The Proposals at Copland Biogas
In 2022 plans were submitted for an anaerobic digestion (AD) plant to be built on a vacant site near Beccles, Suffolk. If approved, the plant will have the ability to provide around 1,000 cubic metres of green biomethane gas per hour, using locally sourced unavoidable food and organic waste.
The project will support the government’s targets to reach Net Zero by 2050.
Anaerobic digestion is a process by which organic material is broken down by micro-organisms and chemical reactions in the absence of oxygen. The key product of the process is biomethane – an alternative to fossil fuel natural gas.
There is a pressing need in the UK to drastically reduce the use of fossil fuels and greenhouse gas emissions globally to halt climate change. The plant will contribute to the development of a circular economy in Suffolk by processing around 100,000 tonnes of locally sourced food and organic waste each year from local households and businesses. This waste could be from:
- Household scraps (for example eggshells, vegetable peelings, inedible offcuts of fruit and vegetables, bones, coffee grounds, and tea bags)
- Out-of-date food from supermarkets
- Restaurant waste, including oils, fats and grease
- Bakery waste
- Food manufacturing and processing waste
Creating Green Energy: The plant will have the capacity to produce 1,000 cubic metres of biomethane an hour. The resultant green gas can be injected directly into the national gas grid and provide enough gas to heat over 7,400 dwellings – contributing to the UK’s energy security by reducing the amount of fossil fuel derived gas that we have import into the UK each year.
Reducing the need for man-made fertilisers: As a result of the AD process up to 90,000 tonnes of bio-fertiliser will also be produced annually. This bio-fertiliser is suitable for both agricultural use and offers farmers a sustainable organic alternative to synthetic fertilisers, which are extremely energy and carbon-intensive to produce.
A Carbon Negative Process: Up to 8,000 tonnes of carbon dioxide (CO2) is also produced in the process because it is a natural by-product of organic waste decomposition. This CO2 will be captured and supplied to industry for beneficial use or sequestrated, permanently removing the CO2 from the atmosphere. By capturing the CO2 the AD Plant will actually be carbon-negative and will contribute to the circular economy model.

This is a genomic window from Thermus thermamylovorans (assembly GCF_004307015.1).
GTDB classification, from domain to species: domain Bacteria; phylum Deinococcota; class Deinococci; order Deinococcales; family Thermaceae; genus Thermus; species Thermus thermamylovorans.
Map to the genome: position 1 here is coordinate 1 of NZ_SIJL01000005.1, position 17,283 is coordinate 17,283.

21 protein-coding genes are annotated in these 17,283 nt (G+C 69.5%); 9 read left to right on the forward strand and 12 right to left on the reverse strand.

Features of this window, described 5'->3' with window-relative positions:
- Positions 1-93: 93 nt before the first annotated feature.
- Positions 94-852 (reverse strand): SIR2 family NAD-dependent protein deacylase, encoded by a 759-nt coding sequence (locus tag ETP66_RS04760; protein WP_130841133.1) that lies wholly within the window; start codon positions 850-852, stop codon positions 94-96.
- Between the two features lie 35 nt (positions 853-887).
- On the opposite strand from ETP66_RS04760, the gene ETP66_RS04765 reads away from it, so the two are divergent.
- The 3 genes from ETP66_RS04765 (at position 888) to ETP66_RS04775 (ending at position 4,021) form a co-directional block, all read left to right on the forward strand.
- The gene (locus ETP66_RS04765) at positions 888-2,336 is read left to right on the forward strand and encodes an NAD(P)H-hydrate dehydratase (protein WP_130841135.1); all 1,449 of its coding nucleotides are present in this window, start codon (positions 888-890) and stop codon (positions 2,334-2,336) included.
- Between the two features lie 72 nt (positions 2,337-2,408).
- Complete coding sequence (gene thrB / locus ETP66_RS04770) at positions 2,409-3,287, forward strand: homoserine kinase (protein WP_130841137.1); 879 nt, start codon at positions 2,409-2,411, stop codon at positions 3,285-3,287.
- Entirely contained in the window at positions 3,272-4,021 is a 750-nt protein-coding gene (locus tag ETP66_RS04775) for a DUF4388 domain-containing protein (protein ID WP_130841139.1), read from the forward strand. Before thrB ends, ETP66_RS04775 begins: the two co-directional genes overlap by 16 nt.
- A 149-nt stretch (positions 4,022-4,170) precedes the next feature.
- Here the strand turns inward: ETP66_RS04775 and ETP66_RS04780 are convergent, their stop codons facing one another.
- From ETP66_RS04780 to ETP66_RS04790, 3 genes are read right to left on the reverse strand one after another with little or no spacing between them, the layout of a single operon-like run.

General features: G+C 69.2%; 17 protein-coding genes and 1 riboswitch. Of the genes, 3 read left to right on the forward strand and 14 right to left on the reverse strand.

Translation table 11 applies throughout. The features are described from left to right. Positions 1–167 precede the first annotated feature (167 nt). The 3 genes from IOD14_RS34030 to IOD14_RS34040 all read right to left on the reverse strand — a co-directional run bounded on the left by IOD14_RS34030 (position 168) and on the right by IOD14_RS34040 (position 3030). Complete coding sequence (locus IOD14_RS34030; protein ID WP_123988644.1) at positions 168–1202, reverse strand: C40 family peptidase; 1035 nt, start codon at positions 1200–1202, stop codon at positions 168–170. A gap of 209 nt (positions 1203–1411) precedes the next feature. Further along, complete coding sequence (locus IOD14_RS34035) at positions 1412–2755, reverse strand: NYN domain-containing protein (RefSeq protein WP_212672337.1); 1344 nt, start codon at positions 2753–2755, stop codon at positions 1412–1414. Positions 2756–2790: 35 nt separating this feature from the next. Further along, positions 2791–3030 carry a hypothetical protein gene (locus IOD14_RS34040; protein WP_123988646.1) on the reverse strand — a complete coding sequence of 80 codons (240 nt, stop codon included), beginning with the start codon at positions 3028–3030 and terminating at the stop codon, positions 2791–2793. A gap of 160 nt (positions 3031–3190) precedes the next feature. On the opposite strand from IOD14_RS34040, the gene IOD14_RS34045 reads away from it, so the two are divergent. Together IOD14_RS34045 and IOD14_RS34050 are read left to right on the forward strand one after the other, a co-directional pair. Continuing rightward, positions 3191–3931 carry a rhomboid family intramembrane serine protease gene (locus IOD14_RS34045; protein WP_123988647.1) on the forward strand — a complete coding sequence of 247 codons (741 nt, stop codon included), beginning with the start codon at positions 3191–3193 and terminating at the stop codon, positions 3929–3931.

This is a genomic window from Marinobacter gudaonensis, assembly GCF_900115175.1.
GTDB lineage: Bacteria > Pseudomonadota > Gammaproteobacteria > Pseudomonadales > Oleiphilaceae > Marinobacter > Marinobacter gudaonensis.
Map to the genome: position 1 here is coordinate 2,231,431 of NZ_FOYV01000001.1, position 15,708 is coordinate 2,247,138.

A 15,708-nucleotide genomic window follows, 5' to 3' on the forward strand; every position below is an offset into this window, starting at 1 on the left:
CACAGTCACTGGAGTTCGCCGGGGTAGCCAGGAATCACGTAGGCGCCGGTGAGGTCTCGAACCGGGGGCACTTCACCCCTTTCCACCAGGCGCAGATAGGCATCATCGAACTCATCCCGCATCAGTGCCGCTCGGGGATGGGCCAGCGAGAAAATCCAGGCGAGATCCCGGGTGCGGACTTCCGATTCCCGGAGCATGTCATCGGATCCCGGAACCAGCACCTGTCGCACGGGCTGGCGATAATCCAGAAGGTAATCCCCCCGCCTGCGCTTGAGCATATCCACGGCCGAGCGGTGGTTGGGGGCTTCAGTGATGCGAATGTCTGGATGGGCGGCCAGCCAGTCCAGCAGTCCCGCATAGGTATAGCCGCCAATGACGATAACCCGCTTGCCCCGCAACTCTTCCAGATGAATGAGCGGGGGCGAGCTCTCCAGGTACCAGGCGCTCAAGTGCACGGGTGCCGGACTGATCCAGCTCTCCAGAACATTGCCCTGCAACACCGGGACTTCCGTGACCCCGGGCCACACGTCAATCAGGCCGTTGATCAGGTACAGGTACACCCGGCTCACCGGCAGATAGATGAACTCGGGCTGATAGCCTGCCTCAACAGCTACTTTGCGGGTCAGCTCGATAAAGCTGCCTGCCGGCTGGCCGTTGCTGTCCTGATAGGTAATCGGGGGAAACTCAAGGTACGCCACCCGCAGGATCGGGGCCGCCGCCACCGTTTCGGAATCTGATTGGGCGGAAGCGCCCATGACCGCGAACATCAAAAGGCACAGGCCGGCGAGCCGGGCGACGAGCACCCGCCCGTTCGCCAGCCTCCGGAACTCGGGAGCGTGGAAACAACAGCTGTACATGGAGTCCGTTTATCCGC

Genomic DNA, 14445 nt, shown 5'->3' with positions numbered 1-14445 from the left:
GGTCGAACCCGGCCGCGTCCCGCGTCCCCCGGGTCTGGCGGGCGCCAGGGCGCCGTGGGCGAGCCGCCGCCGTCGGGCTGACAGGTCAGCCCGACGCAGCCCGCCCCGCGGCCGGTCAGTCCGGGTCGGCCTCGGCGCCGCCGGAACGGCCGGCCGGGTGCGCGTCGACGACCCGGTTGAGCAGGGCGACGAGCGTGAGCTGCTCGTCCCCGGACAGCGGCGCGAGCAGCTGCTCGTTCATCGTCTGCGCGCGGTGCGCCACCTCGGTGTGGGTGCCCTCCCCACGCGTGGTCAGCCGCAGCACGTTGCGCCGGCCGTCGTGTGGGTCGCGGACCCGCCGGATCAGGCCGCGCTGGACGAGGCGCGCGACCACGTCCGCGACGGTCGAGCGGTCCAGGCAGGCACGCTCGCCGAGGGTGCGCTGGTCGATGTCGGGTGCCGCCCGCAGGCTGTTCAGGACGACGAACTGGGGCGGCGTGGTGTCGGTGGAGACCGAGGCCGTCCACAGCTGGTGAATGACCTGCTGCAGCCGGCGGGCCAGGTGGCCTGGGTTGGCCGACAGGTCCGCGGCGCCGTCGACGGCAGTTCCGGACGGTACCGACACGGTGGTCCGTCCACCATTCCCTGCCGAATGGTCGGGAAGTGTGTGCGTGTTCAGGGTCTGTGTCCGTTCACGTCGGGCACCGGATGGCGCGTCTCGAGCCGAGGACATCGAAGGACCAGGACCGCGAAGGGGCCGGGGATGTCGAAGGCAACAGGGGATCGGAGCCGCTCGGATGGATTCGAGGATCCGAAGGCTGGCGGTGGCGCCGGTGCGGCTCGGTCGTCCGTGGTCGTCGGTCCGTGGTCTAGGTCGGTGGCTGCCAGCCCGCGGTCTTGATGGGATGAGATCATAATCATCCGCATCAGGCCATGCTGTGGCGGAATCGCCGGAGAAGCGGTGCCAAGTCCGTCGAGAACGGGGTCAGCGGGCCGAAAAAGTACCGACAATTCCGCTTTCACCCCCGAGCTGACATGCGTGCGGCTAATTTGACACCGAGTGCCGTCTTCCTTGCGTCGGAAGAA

Supporting Biodiversity: Local biodiversity will be also improved with the installation of wildlife boxes for swifts and bats, bee bricks, and additional vegetation as part of an on-site Biodiversity Enhancement Scheme.
Listening to Concerns and Improving the Site Plan
Since submission we’ve listened to concerns and have made improvements to the plan:
To mitigate concerns for aviation safety raised by the nearby airfield, we have altered the layout of the site, moving all tanks and tall structures as far as possible from flight paths and the airfield centre line. We have also made a provision for an emergency landing space which provides a safe flat corridor for aircraft in the event of an unlikely emergency. These changes have been validated by independent Aviation experts recognised by the CAA.
To further reduce the risk of odour:
In addition to the planned state-of-the-art odour abatement system installed within the building, we’ve removed the covered lagoons that store digestate (a type of bio-fertiliser), and replaced them with sealed storage tanks, which further reduces the risk of odour from the development.
To reduce traffic impact:
The vehicle weighbridge will now be located even further away from the entrance, creating a holding area on-site with capacity for several large vehicles at any given time. This removes the risk of queuing traffic on the public highway.
We’re confident these changes will give assurance that we’ve designed the site with minimal disruption, with safety as our top priority.
Click here to view the proposed site.